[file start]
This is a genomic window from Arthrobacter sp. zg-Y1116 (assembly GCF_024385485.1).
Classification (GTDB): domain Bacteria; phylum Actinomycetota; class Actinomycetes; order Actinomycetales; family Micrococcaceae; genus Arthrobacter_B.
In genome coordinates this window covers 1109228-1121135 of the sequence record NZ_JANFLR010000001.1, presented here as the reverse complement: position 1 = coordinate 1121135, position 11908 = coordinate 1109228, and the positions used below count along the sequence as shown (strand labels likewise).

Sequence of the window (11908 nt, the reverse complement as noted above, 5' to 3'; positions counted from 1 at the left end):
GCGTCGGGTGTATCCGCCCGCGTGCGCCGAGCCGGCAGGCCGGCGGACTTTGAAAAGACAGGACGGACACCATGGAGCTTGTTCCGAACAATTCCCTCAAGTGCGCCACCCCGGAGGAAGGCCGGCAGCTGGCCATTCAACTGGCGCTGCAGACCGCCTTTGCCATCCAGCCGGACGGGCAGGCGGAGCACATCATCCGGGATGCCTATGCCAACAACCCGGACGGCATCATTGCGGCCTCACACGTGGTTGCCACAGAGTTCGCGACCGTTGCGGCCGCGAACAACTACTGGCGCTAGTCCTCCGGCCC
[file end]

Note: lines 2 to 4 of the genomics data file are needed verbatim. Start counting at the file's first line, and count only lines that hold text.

Classification (GTDB): domain Bacteria; phylum Actinomycetota; class Actinomycetes; order Actinomycetales; family Micrococcaceae; genus Arthrobacter_B.
In genome coordinates this window covers 1109228-1121135 of the sequence record NZ_JANFLR010000001.1, presented here as the reverse complement: position 1 = coordinate 1121135, position 11908 = coordinate 1109228, and the positions used below count along the sequence as shown (strand labels likewise).

Sequence of the window (11908 nt, the reverse complement as noted above, 5' to 3'; positions counted from 1 at the left end):